The RISKS Digest
Volume 13 Issue 67

Wednesday, 22nd July 1992

Forum on Risks to the Public in Computers and Related Systems

ACM Committee on Computers and Public Policy, Peter G. Neumann, moderator

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More identical name confusion (plus Scientific American item)
Mark Bergman
A computer as a criminal tool
Peter D. Junger
American Airlines software development woes
Randall Neff
RISKS of Antilock Braking Systems
David Palmer
RISKS of BBS ownership
David R. Cohen via Scott Bailey
The role of expertise in technological advances
Bertrand Meyer
Telephone wiretapping
E. Kristiansen
Bellcore threatens 2600 with lawsuit over BLV article
Emmanuel Goldstein
Re: Export of 40-Digit RSA
Dorothy Denning
Re: Qantas airliner challenged by US Pacific fleet
Leonard Erickson
Re: Nuclear reactor control
Rusty Teasdale
Re: Airbus — Countering Urban Myths
Bjorn Freeman-Benson
AVIATION restructuring in progress
Robert Dorsett
Info on RISKS (comp.risks)

More identical name confusion (plus Scientific American article)

Mark Bergman <>
Wed, 22 Jul 92 1:03:51 EDT
Here is another story from the AP wires about health service computers and name
collisions.  (There is also an article in this month's Scientific American,
"Achieving Electronic Privacy," by David Chaum, about encryption and smart card
transactions to ensure privacy _and_ verify each side to the transaction.)  I
don't feel qualified to comment, but I'd like to hear other people's thoughts.
Mark Bergman 718-855-9148         {cmcl2,psi,uunet,apple}!panix!bergman

      Computer Confuses Babies With Same Name, Denies Benefits to One

PENSACOLA, Fla. (AP) - A Pensacola woman says her 5-month-old daughter cannot
get state social service benefits because a computer has her child confused
with a St. Petersburg baby with the same name.  The children, both named
Samantha Marie Morris, were born only eight days apart but are linked by a maze
of computer glitches haunting the Florida Department of Health and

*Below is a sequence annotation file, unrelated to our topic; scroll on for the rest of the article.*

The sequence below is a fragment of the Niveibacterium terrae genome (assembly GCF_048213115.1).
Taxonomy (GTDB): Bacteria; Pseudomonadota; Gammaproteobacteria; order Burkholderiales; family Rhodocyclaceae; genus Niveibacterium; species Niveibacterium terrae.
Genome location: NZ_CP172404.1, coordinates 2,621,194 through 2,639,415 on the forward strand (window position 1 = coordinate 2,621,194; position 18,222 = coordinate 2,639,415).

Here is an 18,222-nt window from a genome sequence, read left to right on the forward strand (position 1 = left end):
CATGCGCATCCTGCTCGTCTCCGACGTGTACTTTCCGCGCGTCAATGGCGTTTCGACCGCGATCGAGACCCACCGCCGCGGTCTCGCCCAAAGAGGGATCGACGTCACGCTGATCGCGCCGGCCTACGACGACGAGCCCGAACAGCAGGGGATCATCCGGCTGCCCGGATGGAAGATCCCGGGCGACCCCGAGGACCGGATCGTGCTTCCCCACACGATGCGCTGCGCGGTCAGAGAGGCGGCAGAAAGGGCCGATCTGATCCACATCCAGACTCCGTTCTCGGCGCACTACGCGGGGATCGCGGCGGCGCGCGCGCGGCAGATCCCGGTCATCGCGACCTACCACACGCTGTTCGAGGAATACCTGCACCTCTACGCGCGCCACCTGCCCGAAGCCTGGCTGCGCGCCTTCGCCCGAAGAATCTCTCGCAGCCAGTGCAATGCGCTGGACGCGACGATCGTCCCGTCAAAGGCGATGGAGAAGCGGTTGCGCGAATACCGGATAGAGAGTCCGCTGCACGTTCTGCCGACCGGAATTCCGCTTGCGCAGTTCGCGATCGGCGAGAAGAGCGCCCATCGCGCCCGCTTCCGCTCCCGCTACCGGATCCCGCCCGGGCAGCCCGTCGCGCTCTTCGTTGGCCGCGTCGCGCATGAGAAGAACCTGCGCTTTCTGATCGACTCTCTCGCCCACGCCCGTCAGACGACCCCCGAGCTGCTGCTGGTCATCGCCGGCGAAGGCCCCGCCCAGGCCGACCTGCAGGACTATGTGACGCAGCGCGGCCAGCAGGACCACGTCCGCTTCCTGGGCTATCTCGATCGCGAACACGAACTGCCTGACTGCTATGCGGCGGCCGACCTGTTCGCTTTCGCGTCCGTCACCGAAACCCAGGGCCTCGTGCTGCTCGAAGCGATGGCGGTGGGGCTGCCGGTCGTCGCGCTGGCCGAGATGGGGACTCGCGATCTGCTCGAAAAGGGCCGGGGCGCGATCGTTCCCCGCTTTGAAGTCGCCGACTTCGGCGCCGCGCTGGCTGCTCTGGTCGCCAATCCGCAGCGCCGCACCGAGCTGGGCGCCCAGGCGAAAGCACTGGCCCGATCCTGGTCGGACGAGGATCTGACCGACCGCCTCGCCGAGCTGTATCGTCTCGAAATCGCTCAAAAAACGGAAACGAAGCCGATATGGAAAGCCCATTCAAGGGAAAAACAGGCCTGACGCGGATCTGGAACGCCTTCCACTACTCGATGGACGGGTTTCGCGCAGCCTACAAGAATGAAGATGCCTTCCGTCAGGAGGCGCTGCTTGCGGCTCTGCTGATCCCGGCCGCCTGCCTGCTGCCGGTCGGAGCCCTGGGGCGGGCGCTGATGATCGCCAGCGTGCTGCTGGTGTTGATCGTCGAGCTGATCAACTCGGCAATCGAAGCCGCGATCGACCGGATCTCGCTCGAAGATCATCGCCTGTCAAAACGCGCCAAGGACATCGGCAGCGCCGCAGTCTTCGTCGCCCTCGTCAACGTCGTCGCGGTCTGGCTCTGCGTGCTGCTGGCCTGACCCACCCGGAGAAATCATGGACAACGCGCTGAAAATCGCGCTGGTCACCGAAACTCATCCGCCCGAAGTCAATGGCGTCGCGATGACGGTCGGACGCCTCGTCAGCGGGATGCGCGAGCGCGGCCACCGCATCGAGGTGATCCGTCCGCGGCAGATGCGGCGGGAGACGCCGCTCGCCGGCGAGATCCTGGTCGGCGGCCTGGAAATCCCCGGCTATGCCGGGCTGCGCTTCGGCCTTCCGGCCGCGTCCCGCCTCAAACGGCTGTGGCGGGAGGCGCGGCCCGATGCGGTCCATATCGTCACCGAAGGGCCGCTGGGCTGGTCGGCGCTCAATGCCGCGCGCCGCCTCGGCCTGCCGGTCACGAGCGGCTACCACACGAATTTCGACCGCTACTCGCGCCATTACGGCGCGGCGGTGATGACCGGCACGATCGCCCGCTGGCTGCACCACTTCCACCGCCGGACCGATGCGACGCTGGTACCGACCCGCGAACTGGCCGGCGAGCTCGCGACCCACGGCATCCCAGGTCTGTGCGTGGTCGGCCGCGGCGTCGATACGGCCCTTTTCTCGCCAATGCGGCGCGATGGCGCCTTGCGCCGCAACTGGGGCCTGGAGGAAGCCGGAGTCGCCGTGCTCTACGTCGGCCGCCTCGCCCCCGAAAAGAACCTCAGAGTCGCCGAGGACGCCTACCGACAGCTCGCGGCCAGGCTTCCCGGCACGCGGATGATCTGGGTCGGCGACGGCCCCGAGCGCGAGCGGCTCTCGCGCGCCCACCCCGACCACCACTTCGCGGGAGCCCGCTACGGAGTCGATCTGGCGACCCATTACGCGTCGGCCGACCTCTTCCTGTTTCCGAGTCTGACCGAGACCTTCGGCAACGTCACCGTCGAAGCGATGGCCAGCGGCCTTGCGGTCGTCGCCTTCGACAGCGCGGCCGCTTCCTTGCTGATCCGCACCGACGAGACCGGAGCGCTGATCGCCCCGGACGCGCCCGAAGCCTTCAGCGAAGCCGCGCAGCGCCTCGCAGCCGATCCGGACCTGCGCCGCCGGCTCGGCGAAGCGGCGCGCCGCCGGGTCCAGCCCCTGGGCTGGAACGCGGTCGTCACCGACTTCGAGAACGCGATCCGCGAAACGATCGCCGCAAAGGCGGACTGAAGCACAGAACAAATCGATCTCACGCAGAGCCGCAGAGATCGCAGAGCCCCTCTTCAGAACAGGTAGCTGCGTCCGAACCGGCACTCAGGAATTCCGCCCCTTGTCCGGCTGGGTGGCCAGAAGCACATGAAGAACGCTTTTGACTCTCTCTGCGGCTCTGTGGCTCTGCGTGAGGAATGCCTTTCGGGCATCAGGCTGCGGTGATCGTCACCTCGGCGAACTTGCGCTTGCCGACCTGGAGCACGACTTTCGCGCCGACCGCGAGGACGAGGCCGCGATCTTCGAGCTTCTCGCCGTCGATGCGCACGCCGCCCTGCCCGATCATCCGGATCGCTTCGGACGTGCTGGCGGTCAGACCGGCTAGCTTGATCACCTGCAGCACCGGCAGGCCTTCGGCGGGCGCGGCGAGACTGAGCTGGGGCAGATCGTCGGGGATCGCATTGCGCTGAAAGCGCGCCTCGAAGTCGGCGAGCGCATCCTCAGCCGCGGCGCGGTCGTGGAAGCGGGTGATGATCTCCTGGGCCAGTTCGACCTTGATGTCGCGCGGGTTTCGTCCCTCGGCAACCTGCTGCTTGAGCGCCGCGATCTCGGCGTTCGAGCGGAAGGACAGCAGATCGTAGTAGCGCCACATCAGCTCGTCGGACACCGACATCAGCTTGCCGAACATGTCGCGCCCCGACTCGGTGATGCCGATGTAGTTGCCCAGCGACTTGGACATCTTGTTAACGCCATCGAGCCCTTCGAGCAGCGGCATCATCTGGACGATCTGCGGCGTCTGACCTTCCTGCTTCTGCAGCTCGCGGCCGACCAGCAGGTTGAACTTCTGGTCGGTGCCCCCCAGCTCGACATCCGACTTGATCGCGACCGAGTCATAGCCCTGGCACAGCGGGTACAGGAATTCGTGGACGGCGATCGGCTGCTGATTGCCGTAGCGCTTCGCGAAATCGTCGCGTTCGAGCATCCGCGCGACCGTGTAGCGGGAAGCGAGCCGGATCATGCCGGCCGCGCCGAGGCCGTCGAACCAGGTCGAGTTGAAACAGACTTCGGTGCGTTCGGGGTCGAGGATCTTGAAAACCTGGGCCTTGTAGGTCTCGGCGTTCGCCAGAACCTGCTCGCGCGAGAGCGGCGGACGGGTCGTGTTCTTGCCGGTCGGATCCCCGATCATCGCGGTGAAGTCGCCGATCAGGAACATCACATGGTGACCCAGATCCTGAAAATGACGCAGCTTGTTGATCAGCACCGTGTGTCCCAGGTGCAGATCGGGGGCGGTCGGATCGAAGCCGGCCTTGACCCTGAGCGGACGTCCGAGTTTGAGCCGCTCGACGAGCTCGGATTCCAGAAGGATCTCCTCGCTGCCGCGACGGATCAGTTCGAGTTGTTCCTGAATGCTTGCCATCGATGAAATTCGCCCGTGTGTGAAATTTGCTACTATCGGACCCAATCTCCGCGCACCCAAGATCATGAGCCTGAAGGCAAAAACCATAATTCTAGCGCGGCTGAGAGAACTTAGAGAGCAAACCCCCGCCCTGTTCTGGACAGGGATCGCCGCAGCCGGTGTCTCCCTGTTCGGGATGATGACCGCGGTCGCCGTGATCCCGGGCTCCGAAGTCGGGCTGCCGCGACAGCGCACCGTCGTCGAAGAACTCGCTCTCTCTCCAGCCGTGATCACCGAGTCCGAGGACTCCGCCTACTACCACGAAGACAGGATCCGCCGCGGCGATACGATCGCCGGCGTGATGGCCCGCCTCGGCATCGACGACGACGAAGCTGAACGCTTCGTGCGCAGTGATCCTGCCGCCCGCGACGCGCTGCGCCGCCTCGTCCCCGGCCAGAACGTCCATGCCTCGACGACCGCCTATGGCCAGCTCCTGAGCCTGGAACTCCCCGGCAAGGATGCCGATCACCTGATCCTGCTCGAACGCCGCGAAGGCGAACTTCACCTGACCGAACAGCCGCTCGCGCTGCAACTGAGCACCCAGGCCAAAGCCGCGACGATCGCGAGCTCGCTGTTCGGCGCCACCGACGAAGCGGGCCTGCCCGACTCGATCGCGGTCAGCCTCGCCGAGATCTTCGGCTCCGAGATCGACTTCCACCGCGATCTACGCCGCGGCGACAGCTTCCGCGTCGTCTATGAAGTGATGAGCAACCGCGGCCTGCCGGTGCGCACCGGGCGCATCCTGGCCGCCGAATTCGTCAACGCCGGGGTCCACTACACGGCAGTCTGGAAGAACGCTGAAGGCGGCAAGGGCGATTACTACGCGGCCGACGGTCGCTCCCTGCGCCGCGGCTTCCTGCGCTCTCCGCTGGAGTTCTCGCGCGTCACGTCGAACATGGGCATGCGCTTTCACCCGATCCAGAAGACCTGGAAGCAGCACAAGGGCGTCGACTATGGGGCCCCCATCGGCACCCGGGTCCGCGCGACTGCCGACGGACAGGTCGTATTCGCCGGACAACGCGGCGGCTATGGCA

Rehabilitative Services.  The Pensacola baby isn't getting food stamps or
Medicaid benefits, her mother, Tina Morris, said Monday.  "If my daughter had
an emergency, got sick or something, some places might take it, but they
wouldn't pay for it," she said.  "I've been real lucky. She hasn't been sick."
    The HRS' balky new $104.2 million computer thinks she is the St.
Petersburg Samantha, eligible for the same benefits and listed with the same
Social Security number, the Pensacola mother said.  HRS District Administrator
Chelly Schembera said she was unfamiliar with the case. She said the computer
problems that have been affecting the agency across the state exceeded normal
start-up glitches for a new system.
        Ms. Morris said she spent two days at the local HRS office trying to
clear up her daughter's problem without success and that her case worker has
been trying since April.  The computer problems have caused Ms. Morris and
other HRS clients to wait in long lines.  She said she waited 20 minutes
outside under a hot sun to get food stamps last week for the rest of her family
and once in the building was told it would take another hour.
    Schembera said the agency is considering lemonade stands, extra chairs,
awnings, baby changing tables and play rooms to help clients bear the long
    One man already has capitalized by setting up a snack stand outside an
HRS building in Pensacola, accepting food stamps as payment.  "This guy could
be fairly wealthy by the time the crisis is over," Schembera said.

A computer as a criminal tool

Peter D. Junger <>